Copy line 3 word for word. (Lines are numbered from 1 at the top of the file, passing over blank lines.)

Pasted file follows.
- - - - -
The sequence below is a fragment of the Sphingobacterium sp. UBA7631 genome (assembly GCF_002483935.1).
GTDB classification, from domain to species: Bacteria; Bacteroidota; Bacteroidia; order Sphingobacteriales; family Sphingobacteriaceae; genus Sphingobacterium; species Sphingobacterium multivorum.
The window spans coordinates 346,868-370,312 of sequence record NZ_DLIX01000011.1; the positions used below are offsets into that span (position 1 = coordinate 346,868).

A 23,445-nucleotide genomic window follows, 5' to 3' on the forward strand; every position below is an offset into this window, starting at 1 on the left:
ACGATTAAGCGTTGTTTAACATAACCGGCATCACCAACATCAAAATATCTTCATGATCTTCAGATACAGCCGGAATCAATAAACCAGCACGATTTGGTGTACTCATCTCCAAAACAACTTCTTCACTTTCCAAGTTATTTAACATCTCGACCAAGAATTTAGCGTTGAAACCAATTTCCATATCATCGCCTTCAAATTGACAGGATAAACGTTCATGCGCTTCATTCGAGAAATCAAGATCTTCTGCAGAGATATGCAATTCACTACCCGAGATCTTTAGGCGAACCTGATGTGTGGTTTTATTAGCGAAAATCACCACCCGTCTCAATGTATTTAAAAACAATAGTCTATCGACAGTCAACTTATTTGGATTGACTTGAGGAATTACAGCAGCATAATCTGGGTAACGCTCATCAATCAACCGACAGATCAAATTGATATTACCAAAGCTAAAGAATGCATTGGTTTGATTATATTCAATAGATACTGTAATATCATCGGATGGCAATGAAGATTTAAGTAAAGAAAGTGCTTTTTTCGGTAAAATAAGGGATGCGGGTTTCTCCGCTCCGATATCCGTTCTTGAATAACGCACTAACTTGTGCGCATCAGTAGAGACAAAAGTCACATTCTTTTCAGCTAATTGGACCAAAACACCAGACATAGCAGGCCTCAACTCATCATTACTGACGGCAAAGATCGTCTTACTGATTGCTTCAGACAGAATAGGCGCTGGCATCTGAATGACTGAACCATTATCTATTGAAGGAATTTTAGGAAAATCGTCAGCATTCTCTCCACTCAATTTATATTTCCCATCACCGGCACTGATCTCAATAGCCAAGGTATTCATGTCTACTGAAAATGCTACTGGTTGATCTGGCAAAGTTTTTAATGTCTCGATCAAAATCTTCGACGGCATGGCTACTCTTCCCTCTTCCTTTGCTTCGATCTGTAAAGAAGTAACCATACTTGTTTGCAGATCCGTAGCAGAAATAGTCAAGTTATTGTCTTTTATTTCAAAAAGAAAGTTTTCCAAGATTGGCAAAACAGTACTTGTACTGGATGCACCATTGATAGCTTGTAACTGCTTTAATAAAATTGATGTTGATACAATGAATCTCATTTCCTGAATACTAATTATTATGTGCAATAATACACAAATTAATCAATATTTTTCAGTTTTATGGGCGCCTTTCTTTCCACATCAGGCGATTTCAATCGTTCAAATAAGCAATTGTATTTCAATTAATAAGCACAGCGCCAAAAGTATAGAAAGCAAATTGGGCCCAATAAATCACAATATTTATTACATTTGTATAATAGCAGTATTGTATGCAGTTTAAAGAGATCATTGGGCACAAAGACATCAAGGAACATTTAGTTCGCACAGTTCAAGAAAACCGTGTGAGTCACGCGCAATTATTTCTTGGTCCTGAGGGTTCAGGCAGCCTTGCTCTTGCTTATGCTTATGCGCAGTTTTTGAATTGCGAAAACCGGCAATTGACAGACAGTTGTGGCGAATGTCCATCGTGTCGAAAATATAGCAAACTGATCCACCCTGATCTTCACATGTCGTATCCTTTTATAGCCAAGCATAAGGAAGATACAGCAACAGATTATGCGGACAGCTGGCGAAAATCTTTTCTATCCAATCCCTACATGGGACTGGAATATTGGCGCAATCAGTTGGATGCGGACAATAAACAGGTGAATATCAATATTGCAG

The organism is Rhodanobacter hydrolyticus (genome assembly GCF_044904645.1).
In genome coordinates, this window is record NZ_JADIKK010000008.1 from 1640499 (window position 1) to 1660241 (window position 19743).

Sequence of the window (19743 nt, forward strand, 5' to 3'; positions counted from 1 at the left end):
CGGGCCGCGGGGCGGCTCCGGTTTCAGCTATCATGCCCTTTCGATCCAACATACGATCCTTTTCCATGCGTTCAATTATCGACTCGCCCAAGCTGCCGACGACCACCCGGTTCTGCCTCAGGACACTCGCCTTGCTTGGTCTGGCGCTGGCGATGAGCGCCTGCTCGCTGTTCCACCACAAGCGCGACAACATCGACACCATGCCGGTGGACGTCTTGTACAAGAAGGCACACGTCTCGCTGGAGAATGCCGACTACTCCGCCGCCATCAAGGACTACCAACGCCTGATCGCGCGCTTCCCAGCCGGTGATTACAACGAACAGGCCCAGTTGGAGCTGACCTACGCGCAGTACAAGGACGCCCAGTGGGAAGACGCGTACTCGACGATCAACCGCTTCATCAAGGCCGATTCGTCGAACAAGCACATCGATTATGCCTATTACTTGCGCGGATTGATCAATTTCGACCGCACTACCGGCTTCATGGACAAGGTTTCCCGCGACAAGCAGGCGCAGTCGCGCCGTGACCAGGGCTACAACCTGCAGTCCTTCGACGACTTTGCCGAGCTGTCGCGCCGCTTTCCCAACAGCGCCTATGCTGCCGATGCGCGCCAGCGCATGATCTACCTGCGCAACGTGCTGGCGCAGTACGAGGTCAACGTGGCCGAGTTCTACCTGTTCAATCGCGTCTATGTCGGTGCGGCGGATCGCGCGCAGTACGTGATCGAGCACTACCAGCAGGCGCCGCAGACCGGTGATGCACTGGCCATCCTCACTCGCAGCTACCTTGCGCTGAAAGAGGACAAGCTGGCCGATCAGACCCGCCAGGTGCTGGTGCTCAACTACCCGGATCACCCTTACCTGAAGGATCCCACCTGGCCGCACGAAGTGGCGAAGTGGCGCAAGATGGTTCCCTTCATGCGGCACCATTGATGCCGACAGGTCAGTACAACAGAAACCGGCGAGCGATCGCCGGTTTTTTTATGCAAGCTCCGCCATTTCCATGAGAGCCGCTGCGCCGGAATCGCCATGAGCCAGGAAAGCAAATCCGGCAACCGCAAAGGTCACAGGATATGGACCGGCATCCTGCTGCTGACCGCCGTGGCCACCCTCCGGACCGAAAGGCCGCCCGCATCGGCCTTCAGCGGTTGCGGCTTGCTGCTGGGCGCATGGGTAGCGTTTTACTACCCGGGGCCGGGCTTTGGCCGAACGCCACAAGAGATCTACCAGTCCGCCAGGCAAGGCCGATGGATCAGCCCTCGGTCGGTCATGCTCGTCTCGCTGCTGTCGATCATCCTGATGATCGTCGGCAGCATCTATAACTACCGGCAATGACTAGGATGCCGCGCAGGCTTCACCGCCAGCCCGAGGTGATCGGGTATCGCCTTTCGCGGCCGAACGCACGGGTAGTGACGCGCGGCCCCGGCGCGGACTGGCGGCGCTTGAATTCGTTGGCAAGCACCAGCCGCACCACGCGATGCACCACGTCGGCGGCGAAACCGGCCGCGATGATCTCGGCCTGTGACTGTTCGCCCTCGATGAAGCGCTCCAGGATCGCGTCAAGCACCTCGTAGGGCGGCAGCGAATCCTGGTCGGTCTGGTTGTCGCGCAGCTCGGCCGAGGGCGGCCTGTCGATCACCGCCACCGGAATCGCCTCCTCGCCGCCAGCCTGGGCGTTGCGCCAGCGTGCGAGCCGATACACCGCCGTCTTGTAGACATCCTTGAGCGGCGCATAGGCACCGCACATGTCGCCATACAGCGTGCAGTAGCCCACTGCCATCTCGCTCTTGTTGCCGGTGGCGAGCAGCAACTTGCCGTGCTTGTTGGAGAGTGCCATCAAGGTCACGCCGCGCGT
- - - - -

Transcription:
The window spans coordinates 346,868-370,312 of sequence record NZ_DLIX01000011.1; the positions used below are offsets into that span (position 1 = coordinate 346,868).